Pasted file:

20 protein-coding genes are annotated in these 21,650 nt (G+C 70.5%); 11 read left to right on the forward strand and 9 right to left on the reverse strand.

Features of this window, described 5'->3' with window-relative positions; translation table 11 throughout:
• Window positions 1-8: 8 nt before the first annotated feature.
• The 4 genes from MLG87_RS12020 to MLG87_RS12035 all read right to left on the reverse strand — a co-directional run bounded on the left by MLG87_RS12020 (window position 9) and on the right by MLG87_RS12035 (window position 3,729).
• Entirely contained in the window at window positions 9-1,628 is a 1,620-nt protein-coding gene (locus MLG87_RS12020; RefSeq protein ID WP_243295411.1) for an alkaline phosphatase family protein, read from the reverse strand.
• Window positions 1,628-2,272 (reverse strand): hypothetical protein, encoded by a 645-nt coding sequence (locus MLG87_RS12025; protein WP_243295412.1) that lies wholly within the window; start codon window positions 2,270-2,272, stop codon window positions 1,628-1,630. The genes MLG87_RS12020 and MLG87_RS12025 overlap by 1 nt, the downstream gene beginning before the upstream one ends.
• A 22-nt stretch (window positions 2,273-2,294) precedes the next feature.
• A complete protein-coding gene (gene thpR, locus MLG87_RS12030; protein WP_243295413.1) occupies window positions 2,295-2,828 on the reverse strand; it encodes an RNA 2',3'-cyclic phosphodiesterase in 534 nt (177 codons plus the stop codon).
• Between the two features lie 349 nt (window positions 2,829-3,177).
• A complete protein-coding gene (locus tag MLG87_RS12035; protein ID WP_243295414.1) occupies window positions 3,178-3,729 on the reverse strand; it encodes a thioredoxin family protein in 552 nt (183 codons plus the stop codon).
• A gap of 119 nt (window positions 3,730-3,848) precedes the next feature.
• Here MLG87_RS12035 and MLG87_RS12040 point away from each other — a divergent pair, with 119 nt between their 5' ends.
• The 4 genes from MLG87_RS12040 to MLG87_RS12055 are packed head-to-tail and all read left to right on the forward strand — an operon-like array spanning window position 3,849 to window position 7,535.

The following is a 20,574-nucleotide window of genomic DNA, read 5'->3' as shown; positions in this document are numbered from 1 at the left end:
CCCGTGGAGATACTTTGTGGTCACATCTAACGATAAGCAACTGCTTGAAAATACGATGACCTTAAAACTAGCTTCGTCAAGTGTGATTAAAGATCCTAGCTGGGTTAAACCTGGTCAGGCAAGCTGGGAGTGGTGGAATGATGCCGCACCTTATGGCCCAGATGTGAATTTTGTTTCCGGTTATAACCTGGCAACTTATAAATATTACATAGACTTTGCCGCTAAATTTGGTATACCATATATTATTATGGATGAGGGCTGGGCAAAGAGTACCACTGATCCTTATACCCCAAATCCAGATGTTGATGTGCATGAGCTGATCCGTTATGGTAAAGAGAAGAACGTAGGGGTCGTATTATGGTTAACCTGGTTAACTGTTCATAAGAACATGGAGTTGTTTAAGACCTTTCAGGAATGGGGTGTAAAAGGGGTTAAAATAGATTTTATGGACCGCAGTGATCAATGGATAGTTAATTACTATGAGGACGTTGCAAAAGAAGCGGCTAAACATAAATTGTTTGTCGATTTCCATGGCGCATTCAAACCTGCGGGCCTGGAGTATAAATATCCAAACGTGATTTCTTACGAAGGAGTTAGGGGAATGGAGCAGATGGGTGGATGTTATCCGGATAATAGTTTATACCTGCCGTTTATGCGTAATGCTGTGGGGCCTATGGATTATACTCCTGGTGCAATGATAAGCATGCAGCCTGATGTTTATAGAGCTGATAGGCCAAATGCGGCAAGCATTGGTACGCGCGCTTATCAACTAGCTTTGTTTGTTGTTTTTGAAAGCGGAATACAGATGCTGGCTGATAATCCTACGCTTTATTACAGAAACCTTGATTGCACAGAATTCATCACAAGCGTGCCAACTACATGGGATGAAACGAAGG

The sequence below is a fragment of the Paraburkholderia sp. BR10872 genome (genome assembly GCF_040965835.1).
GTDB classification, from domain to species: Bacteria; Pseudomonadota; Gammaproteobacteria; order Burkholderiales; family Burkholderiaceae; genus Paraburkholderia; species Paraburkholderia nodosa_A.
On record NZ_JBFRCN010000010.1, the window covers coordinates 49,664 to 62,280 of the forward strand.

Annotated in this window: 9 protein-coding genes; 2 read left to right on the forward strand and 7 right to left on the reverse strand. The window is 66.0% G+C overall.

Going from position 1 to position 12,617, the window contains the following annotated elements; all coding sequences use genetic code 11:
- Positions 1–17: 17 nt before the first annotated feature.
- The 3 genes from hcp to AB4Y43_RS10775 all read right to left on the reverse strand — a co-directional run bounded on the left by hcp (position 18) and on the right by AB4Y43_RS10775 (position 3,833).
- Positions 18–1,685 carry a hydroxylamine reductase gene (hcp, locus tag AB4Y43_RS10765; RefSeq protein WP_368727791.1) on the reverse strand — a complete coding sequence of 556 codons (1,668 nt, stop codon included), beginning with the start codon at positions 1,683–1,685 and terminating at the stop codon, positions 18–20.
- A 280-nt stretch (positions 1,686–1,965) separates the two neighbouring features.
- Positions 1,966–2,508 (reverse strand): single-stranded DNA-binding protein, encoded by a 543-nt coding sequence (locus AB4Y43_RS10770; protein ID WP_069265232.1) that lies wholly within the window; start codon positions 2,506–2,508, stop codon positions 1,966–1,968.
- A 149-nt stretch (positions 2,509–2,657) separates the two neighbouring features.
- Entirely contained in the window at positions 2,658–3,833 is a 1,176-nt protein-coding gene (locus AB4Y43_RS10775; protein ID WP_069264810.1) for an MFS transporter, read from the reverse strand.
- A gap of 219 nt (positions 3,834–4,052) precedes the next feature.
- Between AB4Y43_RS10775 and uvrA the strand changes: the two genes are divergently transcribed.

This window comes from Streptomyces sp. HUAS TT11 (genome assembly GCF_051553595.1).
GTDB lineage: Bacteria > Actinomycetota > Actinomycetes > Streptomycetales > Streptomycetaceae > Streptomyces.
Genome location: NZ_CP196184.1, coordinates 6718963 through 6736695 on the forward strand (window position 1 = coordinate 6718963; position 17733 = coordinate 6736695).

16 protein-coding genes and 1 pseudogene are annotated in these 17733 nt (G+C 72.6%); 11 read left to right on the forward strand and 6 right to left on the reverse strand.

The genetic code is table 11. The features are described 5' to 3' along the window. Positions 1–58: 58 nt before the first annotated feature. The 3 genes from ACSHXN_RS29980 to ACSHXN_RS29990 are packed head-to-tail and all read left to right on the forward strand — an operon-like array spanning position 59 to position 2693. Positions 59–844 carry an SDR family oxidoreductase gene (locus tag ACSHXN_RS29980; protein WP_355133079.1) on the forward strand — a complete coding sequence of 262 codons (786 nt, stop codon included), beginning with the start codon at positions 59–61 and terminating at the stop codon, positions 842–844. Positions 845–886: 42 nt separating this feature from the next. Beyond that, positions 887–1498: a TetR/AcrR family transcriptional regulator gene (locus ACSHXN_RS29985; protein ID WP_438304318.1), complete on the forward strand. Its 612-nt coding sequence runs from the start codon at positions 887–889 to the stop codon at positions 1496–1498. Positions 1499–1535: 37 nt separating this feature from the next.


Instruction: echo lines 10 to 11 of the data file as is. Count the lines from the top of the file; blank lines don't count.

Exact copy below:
• A complete protein-coding gene (locus tag MLG87_RS12035; protein ID WP_243295414.1) occupies window positions 3,178-3,729 on the reverse strand; it encodes a thioredoxin family protein in 552 nt (183 codons plus the stop codon).
• A gap of 119 nt (window positions 3,730-3,848) precedes the next feature.